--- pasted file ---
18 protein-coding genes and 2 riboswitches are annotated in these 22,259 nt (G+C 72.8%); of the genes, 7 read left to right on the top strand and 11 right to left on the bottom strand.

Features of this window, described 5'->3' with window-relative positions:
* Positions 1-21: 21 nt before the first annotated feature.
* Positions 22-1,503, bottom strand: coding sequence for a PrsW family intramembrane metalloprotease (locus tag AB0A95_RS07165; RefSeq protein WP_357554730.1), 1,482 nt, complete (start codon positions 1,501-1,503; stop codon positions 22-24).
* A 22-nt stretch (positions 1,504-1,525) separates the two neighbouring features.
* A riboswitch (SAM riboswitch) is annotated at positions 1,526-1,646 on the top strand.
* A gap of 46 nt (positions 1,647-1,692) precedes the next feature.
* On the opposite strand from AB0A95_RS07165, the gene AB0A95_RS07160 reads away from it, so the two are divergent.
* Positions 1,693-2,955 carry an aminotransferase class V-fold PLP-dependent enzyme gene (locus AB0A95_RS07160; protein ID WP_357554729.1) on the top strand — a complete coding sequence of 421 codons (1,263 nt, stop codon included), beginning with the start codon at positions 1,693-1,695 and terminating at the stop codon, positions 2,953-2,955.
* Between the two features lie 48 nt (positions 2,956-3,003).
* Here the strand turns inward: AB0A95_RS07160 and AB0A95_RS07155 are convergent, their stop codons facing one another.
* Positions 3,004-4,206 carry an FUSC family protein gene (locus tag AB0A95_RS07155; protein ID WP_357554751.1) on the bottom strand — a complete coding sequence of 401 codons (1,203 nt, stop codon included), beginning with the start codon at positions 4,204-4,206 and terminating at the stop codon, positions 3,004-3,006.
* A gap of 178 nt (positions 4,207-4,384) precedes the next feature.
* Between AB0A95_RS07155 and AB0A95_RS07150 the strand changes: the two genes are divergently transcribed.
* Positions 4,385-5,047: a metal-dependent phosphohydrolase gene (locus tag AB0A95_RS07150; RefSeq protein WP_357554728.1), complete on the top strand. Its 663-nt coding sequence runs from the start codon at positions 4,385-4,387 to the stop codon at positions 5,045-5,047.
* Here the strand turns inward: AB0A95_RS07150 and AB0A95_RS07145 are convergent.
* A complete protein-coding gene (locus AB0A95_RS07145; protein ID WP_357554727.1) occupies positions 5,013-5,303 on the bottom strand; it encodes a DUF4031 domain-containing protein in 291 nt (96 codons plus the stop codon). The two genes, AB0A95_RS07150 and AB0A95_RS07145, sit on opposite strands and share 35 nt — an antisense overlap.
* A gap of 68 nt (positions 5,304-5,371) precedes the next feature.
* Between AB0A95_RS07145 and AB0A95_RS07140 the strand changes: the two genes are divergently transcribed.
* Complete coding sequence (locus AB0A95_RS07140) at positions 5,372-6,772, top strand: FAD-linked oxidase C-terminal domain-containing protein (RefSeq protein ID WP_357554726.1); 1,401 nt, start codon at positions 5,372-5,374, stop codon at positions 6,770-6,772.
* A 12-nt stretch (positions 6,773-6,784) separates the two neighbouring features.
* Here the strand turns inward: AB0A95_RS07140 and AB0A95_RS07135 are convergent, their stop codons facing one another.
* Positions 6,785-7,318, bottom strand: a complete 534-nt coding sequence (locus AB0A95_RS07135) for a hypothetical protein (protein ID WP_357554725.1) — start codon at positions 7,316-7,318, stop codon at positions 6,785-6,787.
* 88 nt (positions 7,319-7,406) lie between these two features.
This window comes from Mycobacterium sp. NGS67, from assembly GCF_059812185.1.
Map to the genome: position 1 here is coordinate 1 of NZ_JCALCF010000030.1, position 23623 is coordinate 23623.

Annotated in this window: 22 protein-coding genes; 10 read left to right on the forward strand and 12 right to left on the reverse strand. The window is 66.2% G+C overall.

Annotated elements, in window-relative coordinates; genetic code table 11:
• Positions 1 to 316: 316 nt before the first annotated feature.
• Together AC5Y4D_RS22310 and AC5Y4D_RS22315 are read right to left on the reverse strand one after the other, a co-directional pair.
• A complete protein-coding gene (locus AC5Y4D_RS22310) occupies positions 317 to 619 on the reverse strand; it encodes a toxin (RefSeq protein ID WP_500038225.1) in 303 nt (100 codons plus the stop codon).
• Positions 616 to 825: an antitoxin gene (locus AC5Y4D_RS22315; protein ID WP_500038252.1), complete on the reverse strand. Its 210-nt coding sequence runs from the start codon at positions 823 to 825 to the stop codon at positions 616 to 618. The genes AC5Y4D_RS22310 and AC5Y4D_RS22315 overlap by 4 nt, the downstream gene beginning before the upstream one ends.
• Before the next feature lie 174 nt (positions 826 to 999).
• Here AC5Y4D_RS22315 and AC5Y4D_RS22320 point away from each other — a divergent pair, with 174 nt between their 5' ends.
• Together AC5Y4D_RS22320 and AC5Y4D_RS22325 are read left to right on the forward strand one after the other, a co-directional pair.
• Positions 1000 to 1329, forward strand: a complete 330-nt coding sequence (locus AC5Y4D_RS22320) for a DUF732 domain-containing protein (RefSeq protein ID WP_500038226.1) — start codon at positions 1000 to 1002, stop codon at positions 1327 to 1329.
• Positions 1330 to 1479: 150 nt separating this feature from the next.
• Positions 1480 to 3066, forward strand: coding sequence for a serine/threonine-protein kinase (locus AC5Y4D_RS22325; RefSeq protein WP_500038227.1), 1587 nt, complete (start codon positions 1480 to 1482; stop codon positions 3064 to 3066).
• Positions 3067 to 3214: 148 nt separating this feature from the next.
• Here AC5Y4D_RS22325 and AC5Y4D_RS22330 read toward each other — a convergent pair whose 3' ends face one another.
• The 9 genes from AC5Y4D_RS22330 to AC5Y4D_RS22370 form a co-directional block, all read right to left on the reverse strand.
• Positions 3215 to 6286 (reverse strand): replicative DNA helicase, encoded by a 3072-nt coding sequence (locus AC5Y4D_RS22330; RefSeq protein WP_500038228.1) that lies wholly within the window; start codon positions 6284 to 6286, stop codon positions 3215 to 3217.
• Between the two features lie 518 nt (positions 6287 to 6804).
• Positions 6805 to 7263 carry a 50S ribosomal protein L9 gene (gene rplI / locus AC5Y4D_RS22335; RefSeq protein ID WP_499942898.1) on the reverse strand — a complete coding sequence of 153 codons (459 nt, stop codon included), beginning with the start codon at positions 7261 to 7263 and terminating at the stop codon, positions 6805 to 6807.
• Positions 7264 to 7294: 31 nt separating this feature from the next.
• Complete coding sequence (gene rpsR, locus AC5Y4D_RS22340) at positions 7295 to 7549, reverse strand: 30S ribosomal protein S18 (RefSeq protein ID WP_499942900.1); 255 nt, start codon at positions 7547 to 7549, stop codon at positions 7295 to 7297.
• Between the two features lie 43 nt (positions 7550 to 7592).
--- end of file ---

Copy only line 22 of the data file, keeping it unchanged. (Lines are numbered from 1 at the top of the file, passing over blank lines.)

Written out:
* Here the strand turns inward: AB0A95_RS07140 and AB0A95_RS07135 are convergent, their stop codons facing one another.